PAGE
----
“Crowdsourcing” is yet another one of those terms that results from taking a timeless practice and combining it with new technological capabilities, establishing the practice as a seemingly credible discipline.
In the most simplistic terms, here’s how crowdsourcing works. You have an idea that has not been fully fleshed out, or you have a problem you have not solved. You want the input of others before you arrive at a solution or next step, so you throw it to a group for discussion, debate and brainstorming. The group takes your initial idea or situation and arrives at a collective conclusion and solution, though given you are dealing with a group, you could end up with several next steps that are diametrically opposed.
Crowdsourcing purists might say that ideally, the crowdsourcing process should lead to a more definitive conclusion and direction.
What gives crowdsourcing its legs as a discipline is the emergence of social media, where collaboration among many disparate individuals from around the world can be tapped in ways that may have never before been possible. The theory is that if two heads are better than one, imagine what 3,000 heads from Texas to Japan might be when it comes to “ideation.”
To be sure, the people who came up with crowdsourcing might be on to something, but the practice also presents some obvious challenges. Once you turn your problem or idea over to a group in such an open-ended and public way, you are often likely to end up with committee-think. We’ve all heard this one: “What do you call a race horse designed by a committee?” Answer: “A camel.”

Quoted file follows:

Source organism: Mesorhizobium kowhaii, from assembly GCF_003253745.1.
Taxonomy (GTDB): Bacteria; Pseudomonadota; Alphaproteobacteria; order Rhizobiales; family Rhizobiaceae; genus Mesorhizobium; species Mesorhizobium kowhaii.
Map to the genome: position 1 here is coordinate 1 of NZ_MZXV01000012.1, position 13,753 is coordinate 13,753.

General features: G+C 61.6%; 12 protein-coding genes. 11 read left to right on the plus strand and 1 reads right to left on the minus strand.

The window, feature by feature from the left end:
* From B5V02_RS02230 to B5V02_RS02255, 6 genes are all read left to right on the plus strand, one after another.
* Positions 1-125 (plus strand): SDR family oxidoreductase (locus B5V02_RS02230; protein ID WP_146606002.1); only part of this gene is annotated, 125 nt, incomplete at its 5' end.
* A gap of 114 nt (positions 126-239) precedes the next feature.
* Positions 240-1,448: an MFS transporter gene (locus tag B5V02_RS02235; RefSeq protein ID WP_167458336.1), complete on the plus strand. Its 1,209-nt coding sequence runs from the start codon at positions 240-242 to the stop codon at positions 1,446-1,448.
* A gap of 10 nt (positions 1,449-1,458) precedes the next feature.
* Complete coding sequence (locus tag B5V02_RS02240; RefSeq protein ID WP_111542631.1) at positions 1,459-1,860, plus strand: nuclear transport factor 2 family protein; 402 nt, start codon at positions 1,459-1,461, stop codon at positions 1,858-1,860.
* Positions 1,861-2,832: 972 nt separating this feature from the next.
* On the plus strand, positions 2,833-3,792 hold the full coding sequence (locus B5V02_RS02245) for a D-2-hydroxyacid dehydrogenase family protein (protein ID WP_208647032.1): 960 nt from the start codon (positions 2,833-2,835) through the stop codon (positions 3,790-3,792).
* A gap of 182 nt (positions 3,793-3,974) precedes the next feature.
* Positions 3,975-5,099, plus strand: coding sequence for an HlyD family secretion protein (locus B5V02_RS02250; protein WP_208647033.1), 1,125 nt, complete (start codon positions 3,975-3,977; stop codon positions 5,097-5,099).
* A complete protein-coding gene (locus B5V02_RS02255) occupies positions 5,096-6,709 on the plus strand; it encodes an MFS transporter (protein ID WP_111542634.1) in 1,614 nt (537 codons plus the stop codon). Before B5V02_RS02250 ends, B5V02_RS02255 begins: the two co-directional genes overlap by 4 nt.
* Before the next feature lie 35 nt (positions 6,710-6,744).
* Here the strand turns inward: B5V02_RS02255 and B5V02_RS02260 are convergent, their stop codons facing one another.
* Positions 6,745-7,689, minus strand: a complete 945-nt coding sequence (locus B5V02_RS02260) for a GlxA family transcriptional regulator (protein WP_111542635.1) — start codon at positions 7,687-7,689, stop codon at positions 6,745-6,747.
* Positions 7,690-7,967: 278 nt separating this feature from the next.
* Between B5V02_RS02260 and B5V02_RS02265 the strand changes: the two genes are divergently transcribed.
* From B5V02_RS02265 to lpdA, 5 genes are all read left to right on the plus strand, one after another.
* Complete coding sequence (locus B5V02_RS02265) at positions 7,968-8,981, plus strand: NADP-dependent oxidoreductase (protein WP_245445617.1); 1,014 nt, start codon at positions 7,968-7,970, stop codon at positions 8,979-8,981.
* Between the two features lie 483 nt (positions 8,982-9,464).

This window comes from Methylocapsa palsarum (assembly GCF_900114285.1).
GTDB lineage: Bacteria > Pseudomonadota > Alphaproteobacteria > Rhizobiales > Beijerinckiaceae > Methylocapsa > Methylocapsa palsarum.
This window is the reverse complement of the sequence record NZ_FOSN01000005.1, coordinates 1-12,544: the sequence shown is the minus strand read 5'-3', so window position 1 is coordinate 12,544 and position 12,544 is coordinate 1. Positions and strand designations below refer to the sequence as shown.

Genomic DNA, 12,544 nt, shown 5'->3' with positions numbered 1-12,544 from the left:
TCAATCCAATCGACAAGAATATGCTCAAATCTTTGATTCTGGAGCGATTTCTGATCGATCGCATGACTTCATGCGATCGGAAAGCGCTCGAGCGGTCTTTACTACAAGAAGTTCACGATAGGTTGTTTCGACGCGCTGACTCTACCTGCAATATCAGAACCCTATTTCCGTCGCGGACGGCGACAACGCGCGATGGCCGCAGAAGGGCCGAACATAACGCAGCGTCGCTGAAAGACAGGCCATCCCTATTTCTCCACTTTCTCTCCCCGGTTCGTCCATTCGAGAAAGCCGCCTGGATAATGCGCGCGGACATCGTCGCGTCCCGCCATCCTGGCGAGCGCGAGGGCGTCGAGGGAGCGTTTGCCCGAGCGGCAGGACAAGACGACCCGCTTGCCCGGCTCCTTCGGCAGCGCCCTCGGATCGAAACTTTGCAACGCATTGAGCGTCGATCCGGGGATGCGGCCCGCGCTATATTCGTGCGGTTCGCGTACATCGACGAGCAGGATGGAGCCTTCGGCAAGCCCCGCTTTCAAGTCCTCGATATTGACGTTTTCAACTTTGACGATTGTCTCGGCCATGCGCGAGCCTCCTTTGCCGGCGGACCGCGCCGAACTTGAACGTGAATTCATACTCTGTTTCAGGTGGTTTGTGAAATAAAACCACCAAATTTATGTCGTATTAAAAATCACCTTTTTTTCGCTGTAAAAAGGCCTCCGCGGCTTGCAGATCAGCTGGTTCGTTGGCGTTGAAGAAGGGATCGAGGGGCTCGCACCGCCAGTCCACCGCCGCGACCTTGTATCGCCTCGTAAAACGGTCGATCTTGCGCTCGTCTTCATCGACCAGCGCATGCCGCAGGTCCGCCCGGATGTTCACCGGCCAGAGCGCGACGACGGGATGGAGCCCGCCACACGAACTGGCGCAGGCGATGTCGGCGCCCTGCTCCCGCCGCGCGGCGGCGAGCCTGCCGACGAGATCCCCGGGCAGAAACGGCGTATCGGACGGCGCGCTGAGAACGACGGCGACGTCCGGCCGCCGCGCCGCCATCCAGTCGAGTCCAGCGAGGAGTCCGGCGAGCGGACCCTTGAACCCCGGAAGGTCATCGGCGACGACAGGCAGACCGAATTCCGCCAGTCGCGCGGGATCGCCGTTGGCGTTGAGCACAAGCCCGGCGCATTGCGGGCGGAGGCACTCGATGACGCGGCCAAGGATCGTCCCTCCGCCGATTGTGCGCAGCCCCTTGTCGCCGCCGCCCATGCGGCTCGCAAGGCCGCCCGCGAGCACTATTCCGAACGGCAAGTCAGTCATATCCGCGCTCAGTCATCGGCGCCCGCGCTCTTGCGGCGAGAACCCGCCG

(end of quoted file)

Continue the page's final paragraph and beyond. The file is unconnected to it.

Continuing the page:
But beyond the practicality or perceived value of crowdsourcing as a practice, there are also some very real public relations implications. The first being whether or not the subject for discussion is or should be proprietary. The last thing you want is to start a discussion on a topic that could lead to damage control for your public relations team.
Tied to this, you have to know that once you initiate a crowdsourcing project, it will take on a life of its own and could go in a direction you can’t imagine. I recently read a story from a major daily which started a crowdsourcing thread that invited its hundreds of thousands of readers to share their comments on a specific topic. The editors promised participants that their comments would not only be quoted, but that they would essentially drive coverage of the particular topic, assigning the reader the roles of writer, editor and in the end, the subject of the story. I’m not sure if crowdsourcing has yet amounted to a trend, but it is certainly a fad in some news rooms.
This is the journalistic equivalent of that carnival mirror that shows you a reflection of a reflection of you ad infinitum. I don’t know about you, but after a few seconds, I find it’s time to walk away from the mirror and move on.